Chestnut oak is one of the important trees, along with sugar maple and red oak, that replaced American chestnut after the devastating spread of chestnut blight. The American chestnut was a common component in chestnut oak forests prior to the chestnut blight in the early 1900s. The blight was caused by an introduced Asian fungus (Cryphonectria parasitica) and by 1950, the once common chestnut was reduced to decomposing logs and small stump sprouts.
There are several hundred occurrences statewide. Some documented occurrences have good viability and many are protected on public land or private conservation land. This community has a somewhat limited distribution in the state and includes several very large, high quality examples. The current trend of this community is probably stable for occurrences on public land, or declining slightly elsewhere due to moderate threats related to development pressure.
The number and acreage of chestnut oak forests in New York has probably declined slightly in recent decades as a result of fire suppression, logging, fragmentation, and other development. Larger occurrences may continue to undergo fragmentation. Fire suppression may promote mesification of some occurrences with the result of succession to another community. However, historical reforestation of much of southeastern New York may have resulted in an increase in this community in recent history. Thus, although decline is expected in the long term, this community may be relatively stable in the short term.
The number and acreage of chestnut oak forests in New York have probably declined substantially from historical numbers likely correlated to fire suppression, fragmentation, and other development. Continuing unnatural simplification or conversion of the forest's composition, structure, and age class distribution may also threaten the community's integrity in the long term.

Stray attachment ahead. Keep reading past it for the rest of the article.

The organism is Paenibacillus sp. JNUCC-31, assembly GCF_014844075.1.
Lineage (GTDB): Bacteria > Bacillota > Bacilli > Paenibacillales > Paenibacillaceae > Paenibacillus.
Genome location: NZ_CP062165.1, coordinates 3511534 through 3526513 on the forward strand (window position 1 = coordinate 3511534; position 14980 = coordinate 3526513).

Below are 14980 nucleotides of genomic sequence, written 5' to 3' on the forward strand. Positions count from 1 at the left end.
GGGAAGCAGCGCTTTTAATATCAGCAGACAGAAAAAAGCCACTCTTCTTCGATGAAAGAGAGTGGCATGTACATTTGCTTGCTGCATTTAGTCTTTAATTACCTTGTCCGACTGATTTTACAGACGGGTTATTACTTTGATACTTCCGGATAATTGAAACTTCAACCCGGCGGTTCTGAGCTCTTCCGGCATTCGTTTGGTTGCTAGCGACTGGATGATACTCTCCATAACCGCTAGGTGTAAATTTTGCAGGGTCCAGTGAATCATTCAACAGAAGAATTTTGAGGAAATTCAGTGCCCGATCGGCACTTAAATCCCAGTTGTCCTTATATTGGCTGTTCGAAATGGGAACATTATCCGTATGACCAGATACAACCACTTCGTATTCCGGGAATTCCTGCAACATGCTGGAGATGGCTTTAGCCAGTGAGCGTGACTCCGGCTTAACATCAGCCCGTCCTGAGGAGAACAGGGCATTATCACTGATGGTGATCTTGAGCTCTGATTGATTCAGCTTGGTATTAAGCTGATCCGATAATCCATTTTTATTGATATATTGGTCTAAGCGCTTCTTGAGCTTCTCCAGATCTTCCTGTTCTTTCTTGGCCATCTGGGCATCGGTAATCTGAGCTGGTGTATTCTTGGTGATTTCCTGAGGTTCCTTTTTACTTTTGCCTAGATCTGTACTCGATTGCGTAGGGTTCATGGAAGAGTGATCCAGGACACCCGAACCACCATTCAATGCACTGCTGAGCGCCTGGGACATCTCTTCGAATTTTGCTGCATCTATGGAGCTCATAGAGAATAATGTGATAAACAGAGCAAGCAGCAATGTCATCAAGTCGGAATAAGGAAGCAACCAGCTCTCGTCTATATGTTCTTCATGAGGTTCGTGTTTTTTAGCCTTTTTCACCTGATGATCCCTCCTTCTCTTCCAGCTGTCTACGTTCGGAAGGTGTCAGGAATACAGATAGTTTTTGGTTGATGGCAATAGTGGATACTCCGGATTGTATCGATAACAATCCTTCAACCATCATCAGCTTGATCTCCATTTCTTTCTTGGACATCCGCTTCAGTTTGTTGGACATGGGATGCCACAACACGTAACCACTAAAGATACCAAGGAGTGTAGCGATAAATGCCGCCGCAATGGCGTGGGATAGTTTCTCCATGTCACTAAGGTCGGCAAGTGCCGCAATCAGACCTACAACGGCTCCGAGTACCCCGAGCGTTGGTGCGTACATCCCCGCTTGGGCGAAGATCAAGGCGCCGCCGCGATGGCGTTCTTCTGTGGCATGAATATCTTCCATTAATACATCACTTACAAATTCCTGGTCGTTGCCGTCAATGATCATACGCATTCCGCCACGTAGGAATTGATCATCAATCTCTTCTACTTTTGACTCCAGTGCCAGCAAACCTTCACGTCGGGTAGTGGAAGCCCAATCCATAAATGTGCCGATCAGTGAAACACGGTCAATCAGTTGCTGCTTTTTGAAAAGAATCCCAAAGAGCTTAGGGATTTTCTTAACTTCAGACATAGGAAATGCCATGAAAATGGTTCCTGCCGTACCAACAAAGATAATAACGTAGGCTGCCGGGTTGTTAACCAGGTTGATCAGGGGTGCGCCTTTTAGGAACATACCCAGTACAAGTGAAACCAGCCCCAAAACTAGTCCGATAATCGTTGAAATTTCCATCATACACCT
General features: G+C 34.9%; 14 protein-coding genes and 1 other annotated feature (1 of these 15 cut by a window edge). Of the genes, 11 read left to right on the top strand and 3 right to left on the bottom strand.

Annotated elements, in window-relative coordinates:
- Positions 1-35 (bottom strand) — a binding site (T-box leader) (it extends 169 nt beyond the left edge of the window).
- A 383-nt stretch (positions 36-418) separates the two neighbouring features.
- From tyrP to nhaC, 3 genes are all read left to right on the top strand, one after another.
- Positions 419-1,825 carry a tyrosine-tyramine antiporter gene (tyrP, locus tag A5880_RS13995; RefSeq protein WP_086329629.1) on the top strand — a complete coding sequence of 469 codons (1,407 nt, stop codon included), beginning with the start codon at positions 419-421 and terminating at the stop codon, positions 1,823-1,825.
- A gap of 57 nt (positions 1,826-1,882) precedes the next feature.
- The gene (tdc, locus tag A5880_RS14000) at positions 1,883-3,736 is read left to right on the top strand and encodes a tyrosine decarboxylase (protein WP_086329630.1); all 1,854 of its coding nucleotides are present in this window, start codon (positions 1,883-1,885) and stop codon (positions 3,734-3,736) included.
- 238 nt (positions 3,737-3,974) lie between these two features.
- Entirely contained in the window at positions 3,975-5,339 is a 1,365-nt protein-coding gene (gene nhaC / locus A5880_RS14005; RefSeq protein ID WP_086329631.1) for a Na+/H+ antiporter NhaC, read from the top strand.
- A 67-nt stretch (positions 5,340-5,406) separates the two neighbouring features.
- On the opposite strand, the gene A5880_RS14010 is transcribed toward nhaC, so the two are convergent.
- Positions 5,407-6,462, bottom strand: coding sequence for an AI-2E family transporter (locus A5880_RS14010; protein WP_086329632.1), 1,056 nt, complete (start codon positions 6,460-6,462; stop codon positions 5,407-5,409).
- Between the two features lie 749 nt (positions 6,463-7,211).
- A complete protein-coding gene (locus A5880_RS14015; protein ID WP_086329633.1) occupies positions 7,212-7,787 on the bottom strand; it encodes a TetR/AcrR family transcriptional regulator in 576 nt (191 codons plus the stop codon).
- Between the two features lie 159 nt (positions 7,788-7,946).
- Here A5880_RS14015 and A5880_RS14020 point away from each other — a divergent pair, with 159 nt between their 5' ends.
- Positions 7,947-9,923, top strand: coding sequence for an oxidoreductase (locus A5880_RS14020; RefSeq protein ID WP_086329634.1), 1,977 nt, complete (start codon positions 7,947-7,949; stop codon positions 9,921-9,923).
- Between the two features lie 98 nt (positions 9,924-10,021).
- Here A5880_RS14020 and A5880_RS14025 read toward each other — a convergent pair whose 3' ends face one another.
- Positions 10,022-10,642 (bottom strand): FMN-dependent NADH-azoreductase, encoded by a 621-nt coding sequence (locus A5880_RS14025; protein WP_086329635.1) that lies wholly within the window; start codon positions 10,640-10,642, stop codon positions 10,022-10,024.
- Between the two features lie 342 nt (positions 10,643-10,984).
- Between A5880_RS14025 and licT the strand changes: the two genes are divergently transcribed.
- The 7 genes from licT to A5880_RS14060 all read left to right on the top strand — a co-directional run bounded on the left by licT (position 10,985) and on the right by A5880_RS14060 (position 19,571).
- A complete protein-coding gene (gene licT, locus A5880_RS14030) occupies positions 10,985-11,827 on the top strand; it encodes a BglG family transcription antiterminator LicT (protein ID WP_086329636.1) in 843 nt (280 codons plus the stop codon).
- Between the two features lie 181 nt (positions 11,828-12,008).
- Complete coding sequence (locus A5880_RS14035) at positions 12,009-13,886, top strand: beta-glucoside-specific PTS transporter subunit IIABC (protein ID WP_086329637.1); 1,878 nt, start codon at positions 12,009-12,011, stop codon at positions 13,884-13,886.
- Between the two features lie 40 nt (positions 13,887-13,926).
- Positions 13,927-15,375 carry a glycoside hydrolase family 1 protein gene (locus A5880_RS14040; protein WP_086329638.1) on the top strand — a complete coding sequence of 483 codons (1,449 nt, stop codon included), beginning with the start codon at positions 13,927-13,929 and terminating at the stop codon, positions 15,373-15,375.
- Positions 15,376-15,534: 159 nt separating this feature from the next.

Threats to forests in general include changes in land use (e.g., clearing for development), forest fragmentation (e.g., roads), and invasive species (e.g., insects, diseases, and plants). Other threats may include over-browsing by deer, fire suppression, and air pollution (e.g., ozone and acidic deposition). When occurring in expansive forests, the largest threat to the integrity of chestnut oak forests are activities that fragment the forest into smaller pieces. These activities, such as road building and other development, restrict the movement of species and seeds throughout the entire forest, an effect that often results in loss of those species that require larger blocks of habitat (e.g., black bear, bobcat, birds). Additionally, fragmented forests provide decreased benefits to neighboring societies from services these societies often substantially depend on (e.g., clean water, mitigation of floods and droughts, pollination in agricultural fields, and pest control) (Daily et al. 1997).Over time, the dry, rocky slopes most appropriate for this community can become invaded by plants that slowly enrich the site if fire or other disturbances are suppressed. Such enrichment, or "mesification" is also a threat to this community. Chestnut oak forests are threatened by development (e.g., residential, agricultural, communication antennas), either directly within the community or in the surrounding landscape. Other threats include habitat alteration (e.g., roads, mining, deer over-browsing, trash dumping), and recreational overuse (e.g., ATVs, hiking trails, campgrounds, horseback riding, mountain biking). Loss of the natural range of variability and pattern of canopy closure from unnatural canopy removal and the accompanying ground disturbance may be a threat to the integrity of the community. A few chestnut oak forests are threatened by invasive species, such as multiflora rose (Rosa multiflora). Suppression of the natural fire regime may also be a threat to this community.Chestnut oak forests may be threatened by the non-native gypsy moth (Lymantria dispar), which is one of the most devastating forest pests in North America . The gypsy moth is known to feed on the foliage of hundreds of species of plants in North America but its most common hosts are oaks and aspen. Gypsy moth populations are typically eruptive in North America; in any forest stand densities may fluctuate from near 1 egg mass per ha to over 1,000 per ha. When densities reach very high levels, trees may become completely defoliated. Several successive years of defoliation, along with contributions by other biotic and abiotic stress factors, may ultimately result in tree mortality (McManus et al. 1980, Liebold 2003).